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In Kenya, New Threats to Human Rights Defenders

On the evening of March 5, Oscar Kamau King'ara and John Paul Oulu were driving on a busy Nairobi street. According to reports, vehicles blocked their path; several men in suits then approached their car and shot them at point-blank range. After demonstrations broke out at the university nearby, police shot and killed one student.

Human Rights First (where I work), the American Bar Association, and the United Nations have called for an independent investigation. The U.S. ambassador called the murders "a perfect reflection of the culture of impunity."

Despite signs of police involvement in the crime, the government has not authorized an independent inquiry. In the meantime, the climate for human rights defenders has gotten increasingly dangerous. Many have left the country after receiving threats, and there are rumors of an activist hit list. Government authorities mounted bogus protests against human rights organizations and the UN, and one woman was forced to denounce her husband, one of the activists in hiding.

You can join the call for an independent investigation and for protection of human rights workers here.

The Killings

King'ara and Oulu (who was also known as "GPO") worked for the Oscar Foundation Free Legal Aid Clinic (OFFLACK), a free legal clinic that helps thousands of poor Kenyans secure their rights. They had been at the forefront of the fight against killings by police, publishing groundbreaking reports, testifying before Parliament, and meeting with the UN expert on extrajudicial executions, Philip Alston, during his February visit to Kenya.

OFFLACK's 2007 report License to Kill discovered, among other findings, that rather than being cause for punishment, killings were even seen by police officers as a basis for promotion.

The next year, their report The Veil of Impunity estimated that 8,000 young people from Central Kenya, Nairobi, and part of Rift Valley had been "disappeared" or executed, and then buried in mass graves scattered throughout the country. Police targeted many of the victims because they were suspected of being members of a criminal group known as the Mungiki.

Alston confirmed many of their findings, reporting in a detailed press statement at the end of his visit that he had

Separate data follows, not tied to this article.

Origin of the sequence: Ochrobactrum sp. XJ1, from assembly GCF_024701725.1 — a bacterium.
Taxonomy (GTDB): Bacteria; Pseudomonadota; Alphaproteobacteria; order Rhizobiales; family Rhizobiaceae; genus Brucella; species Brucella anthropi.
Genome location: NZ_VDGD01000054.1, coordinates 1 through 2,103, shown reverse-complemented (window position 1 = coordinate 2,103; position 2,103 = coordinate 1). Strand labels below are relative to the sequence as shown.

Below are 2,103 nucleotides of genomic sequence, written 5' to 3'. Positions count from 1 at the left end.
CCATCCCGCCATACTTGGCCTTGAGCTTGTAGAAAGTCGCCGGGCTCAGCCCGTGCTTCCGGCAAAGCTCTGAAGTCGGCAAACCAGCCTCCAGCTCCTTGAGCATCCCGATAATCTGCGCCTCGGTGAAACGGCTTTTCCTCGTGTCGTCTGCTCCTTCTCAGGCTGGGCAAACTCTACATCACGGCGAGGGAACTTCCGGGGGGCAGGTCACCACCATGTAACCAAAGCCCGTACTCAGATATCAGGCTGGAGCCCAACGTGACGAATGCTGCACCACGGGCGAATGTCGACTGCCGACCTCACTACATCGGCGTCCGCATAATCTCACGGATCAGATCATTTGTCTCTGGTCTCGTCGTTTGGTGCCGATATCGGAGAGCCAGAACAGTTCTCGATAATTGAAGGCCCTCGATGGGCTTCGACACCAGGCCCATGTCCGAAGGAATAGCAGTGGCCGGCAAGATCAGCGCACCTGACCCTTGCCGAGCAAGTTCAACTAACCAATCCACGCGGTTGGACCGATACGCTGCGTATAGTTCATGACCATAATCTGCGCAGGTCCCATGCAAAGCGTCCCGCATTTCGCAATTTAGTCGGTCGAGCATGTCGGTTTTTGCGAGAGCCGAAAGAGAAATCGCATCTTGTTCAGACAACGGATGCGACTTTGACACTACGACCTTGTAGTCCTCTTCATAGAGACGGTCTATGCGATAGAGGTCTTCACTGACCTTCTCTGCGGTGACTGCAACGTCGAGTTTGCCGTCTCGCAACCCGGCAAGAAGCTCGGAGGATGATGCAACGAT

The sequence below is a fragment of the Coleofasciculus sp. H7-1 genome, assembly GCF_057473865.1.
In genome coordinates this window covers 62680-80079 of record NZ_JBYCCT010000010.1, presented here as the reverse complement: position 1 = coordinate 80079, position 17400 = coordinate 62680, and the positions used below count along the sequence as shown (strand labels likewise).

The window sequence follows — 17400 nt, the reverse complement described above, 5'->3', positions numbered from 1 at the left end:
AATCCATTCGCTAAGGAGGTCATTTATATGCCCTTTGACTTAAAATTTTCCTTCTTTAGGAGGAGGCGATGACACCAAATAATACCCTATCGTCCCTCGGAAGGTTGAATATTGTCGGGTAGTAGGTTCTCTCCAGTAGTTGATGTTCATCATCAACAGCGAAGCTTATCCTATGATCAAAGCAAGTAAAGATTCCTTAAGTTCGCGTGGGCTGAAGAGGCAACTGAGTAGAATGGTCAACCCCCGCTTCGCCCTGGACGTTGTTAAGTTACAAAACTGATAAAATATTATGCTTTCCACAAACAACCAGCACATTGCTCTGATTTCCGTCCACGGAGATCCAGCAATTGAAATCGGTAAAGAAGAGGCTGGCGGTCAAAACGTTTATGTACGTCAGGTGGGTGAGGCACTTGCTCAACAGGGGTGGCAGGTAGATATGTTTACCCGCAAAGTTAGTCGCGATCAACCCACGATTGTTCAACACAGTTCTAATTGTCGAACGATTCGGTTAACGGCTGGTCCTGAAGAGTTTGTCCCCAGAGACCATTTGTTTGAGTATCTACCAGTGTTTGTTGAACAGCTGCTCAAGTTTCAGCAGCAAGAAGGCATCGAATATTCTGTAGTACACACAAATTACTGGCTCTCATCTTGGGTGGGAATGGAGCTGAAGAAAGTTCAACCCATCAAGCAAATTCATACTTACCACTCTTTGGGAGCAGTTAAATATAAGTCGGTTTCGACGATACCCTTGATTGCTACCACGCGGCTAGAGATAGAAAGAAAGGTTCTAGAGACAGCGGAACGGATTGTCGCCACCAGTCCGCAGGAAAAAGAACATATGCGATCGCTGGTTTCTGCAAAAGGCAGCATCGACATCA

received overwhelming testimony of the existence of systematic, widespread, and carefully planned extrajudicial executions undertaken on a regular basis by the Kenyan police.

Due to the severity of the problem, Alston took the rare step of calling for the Police Commissioner and the Attorney General to be removed from their jobs.

"Action will be taken against them"

There are signs that King'ara and Oulu may have been killed by the police. According to a statement by civil society groups, the driver of one of the vehicles wore a police uniform. And just hours before the killings, government spokesman Alfred Mutua went on TV and accused OFFLACK of being a front for the Mungiki group, stating that "the government has established the fact that Oscar Foundation is linked to outlawed criminal gangs. Action will be taken against them." The killers may have seen this statement as a green light to target the organization's staff.

The UN expert Philip Alston told the press,

Any objective observer has to conclude that the police would be prime suspects. . . . I hope that's not the case, but the only way to show that is with an independent investigation.

Next Steps

The dedication of The Veil of Impunity reads:

This report is dedicated to all victims and survivors of police abuse who, despite the pain and suffering that they have endured, still live with hope.

Can there be grounds for hope after such a brutal killing? It will be impossible if no one is held accountable, and accountability will only happen if there is an independent investigation. Given the dismal range of enforcement options in Kenya, that means foreign experts from outside Kenya, such as Scotland Yard, the South African Police, or the FBI. Prime Minister Raila Odinga in fact invited the FBI to participate in the investigation, and the U.S. embassy has stated that the agency is ready to help.

However, others in the deeply fractured Kenyan government quickly stated that Odinga had no authority to issue the invitation. Without significant international pressure, it is unlikely that the government will work with the FBI at all, let alone authorize an independent investigation.

Organizations around the world have called for an independent investigation. You can add your voice from Human Rights First's website here.